Police commissioner Bill Longmore defends decision over deputy
Shropshire's policing commissioner Bill Longmore has said suggestions he appointed his election agent as his £50,000-a-year deputy due to their friendship are 'misleading and wrong' as he faces calls to resign.
Mr Longmore said his fellow former Staffordshire policeman Barrie Sheldon was given the job on merit, due to his extensive and wide-ranging experience in the police and as a university lecturer.
He made the comments ahead of a meeting of Worcestershire County Council on Thursday, where the Labour group are calling for a vote of no confidence in the pair.
Councillor Alan Amos, Labour group deputy leader on Worcestershire County Council, said the appointment of Mr Sheldon against the advice of the West Mercia police and crime panel was an 'appalling decision'.
But Mr Longmore staunchly defended the appointment today, saying he followed a 'lawful and proper process'.
"I totally refute the allegation which some have made that my choice of Mr Sheldon was because of a long-held friendship and not based on merit," he said.
"As a university lecturer in policing studies Mr Sheldon has a wealth of knowledge and skills of great use in this role.
"It was because of those skills I asked him to assist in my election campaign.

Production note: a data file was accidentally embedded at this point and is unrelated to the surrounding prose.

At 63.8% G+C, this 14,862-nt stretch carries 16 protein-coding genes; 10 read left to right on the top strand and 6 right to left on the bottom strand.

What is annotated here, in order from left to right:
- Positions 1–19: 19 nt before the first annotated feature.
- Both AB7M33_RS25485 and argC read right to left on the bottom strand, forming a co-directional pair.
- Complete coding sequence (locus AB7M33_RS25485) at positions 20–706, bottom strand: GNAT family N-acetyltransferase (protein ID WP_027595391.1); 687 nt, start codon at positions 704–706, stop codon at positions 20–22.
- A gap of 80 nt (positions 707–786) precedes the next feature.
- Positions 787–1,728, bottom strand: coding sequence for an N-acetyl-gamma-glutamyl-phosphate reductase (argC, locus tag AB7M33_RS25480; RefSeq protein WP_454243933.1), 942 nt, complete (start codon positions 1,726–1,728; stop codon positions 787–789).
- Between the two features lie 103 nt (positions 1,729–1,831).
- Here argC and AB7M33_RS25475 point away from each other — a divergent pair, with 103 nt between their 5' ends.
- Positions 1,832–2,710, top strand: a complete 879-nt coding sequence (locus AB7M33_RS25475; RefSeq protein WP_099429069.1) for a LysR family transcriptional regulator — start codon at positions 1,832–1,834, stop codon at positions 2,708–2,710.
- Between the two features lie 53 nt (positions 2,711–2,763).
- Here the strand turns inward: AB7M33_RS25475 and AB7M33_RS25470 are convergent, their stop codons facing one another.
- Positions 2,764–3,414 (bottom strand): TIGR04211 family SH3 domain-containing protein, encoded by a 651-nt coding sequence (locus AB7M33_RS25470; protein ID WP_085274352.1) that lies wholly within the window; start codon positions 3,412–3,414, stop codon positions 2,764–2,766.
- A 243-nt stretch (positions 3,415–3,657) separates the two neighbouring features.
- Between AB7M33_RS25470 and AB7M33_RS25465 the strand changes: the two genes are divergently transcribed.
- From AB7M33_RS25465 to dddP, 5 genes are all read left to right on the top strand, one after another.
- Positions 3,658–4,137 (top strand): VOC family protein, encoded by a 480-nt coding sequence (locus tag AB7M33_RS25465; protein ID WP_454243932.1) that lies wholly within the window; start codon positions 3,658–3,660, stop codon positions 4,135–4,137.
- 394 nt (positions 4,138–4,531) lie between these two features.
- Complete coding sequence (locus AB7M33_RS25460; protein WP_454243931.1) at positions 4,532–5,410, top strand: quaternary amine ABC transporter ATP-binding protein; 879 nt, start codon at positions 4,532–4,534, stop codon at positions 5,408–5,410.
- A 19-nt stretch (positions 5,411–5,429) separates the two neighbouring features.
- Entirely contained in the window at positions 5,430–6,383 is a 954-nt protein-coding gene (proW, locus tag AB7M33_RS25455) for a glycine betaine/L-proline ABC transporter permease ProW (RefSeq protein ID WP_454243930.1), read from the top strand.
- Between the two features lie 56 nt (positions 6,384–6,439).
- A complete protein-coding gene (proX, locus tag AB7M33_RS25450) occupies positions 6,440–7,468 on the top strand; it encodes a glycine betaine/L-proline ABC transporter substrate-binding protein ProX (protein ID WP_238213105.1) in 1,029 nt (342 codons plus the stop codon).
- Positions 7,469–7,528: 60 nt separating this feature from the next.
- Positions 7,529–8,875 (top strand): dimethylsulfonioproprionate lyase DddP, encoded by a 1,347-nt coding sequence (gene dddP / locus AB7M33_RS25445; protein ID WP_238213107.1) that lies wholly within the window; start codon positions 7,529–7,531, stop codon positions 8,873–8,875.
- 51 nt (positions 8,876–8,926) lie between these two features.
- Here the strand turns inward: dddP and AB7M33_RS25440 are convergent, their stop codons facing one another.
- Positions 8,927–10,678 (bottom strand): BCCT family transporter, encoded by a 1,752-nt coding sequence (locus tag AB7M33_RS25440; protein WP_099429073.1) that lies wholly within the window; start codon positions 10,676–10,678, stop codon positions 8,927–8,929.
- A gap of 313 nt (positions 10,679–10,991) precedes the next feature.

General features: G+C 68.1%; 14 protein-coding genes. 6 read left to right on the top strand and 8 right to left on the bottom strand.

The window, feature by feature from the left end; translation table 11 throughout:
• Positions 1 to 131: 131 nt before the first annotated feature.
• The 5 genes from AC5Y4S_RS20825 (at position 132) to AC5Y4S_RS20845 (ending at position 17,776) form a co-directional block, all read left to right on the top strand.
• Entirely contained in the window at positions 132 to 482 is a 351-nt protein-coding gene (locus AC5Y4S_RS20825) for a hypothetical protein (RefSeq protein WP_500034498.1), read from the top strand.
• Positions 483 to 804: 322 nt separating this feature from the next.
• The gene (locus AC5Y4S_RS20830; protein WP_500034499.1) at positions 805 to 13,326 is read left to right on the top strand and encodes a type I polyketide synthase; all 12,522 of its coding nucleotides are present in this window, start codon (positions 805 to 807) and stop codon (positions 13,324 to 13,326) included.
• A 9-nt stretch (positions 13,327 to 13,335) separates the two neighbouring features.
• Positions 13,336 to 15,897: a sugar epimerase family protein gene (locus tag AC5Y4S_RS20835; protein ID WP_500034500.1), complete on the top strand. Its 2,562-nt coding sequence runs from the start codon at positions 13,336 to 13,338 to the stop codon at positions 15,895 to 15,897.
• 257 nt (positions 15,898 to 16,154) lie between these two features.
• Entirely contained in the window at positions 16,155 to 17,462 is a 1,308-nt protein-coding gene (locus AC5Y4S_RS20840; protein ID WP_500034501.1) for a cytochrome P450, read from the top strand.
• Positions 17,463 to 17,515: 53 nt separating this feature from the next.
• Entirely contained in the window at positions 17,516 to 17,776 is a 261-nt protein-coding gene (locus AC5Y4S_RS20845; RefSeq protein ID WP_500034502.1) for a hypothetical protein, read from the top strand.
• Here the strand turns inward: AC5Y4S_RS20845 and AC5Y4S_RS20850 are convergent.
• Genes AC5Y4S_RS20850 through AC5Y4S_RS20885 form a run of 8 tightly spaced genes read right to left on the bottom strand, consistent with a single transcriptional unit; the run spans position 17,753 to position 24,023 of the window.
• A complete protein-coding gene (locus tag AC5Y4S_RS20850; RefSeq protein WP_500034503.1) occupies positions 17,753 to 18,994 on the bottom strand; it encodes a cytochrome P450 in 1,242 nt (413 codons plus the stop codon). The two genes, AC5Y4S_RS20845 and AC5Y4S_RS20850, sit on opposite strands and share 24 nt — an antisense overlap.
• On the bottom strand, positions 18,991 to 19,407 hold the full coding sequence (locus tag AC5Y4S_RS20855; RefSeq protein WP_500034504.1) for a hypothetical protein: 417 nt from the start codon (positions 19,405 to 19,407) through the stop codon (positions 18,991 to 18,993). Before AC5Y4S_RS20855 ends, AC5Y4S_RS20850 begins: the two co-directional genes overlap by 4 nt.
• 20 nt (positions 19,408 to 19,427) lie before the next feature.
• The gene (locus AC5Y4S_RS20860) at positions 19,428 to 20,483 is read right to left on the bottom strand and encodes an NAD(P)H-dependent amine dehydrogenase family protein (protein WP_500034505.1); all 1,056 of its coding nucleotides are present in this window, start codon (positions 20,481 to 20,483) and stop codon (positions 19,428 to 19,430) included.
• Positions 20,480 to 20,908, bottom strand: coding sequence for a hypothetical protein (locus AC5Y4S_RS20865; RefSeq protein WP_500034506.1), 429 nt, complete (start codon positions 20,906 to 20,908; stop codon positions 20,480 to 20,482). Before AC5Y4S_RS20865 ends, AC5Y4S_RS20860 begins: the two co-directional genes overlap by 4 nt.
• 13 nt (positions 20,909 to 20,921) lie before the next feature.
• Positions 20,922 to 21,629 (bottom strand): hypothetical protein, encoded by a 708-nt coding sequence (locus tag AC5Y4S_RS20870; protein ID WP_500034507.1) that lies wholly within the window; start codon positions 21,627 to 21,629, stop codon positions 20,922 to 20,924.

"I had no association with Mr Sheldon before that time save that some 28 years ago he was a junior officer in the same police force.
"I hardly knew him then and had no contact with him whatsoever since that time until I sought his assistance with my election.
"To say I have simply appointed a friend or someone without merit is simply misleading and wrong."
Mr Longmore also claimed Mr Sheldon's £50,000 annual salary was relatively low.
"The salary chosen for Mr Sheldon's post reflects the very taxing and full time role it entails but as far as can be established is, pro-rata, one of the lowest paid deputies or assistants yet appointed," he said.
"It is some 65 per cent of my salary, which is a lower percentage than the norm usually applied to deputy positions in the public sector.
"The former Police Authority did an excellent job and I intend to build on that fabulous inheritance."
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